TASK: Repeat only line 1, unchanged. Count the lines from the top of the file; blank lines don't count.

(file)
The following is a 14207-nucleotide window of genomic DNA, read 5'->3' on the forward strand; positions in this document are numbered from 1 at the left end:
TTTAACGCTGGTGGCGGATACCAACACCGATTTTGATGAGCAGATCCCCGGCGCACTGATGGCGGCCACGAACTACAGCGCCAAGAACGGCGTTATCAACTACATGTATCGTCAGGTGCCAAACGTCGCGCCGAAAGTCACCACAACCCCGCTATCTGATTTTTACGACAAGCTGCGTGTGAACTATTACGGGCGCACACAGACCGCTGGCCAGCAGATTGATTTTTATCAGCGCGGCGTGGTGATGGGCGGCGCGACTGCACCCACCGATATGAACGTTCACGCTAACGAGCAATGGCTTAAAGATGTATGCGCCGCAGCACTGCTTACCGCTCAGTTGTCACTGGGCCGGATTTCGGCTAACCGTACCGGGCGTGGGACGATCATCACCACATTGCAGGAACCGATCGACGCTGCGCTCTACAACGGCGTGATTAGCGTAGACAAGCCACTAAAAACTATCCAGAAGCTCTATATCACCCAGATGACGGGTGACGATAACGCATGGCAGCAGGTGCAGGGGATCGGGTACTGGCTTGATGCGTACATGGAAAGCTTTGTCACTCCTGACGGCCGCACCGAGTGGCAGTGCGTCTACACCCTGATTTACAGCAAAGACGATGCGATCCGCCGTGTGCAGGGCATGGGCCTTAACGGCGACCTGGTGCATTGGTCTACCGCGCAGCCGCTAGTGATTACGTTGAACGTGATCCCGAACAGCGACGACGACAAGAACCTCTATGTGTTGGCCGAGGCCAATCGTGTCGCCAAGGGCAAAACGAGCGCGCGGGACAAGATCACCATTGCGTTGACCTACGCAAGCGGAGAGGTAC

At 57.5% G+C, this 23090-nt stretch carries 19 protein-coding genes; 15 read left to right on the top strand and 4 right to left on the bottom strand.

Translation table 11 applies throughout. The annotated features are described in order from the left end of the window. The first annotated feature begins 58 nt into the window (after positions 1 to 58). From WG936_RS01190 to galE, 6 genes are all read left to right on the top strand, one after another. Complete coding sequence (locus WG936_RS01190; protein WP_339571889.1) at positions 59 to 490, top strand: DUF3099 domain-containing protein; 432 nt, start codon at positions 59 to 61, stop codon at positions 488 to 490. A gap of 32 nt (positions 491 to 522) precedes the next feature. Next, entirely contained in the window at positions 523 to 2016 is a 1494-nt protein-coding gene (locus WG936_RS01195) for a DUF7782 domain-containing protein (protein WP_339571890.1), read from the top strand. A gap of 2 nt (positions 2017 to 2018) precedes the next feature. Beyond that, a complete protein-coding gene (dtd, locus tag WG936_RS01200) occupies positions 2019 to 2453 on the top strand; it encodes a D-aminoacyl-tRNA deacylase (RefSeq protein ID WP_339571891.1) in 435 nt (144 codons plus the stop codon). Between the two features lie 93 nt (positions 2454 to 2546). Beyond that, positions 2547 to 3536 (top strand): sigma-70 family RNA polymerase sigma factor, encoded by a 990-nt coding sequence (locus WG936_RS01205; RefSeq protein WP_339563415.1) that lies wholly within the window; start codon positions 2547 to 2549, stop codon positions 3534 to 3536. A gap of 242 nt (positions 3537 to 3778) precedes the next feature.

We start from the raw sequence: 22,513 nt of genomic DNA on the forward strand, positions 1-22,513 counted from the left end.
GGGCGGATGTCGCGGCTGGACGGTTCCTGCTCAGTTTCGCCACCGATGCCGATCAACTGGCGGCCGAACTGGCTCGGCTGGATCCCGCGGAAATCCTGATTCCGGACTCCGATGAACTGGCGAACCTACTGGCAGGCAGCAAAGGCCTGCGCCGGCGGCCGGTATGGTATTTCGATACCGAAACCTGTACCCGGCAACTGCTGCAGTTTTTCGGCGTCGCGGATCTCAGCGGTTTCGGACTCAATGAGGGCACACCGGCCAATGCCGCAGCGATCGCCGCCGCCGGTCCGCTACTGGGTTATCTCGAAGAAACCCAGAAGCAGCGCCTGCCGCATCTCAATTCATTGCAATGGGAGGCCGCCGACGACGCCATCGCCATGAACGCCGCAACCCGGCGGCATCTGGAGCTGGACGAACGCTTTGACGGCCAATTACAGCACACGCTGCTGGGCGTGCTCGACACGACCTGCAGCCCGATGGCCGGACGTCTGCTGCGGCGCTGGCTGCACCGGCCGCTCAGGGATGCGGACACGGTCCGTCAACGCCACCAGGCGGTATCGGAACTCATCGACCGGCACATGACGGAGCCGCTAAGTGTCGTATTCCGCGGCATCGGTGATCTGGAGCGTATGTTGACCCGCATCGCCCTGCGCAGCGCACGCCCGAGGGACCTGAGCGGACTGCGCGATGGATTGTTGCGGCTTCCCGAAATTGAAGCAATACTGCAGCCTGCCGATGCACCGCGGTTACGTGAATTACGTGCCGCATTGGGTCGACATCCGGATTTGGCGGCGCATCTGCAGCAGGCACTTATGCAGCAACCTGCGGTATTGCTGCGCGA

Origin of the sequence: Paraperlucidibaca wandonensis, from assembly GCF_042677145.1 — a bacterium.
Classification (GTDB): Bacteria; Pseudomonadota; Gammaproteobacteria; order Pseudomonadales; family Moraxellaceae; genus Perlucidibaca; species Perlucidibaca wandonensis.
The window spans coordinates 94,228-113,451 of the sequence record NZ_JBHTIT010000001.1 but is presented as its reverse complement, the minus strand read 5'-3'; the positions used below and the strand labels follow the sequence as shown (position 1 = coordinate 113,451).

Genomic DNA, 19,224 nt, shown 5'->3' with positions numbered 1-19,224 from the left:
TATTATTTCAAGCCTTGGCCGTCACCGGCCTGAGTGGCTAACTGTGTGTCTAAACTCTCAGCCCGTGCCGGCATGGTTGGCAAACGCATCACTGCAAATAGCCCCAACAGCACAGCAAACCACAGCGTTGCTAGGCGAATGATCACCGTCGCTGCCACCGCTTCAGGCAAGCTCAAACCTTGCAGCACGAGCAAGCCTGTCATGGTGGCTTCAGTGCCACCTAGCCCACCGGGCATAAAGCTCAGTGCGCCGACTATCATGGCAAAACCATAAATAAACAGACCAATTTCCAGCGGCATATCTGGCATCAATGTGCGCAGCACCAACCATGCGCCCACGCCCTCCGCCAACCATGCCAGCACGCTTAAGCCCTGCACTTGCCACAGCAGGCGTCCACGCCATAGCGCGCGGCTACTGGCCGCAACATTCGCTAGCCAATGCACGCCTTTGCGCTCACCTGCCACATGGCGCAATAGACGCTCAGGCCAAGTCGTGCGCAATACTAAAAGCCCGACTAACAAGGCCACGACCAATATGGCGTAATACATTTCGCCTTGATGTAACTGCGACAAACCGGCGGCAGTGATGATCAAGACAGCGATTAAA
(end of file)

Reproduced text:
The following is a 14207-nucleotide window of genomic DNA, read 5'->3' on the forward strand; positions in this document are numbered from 1 at the left end: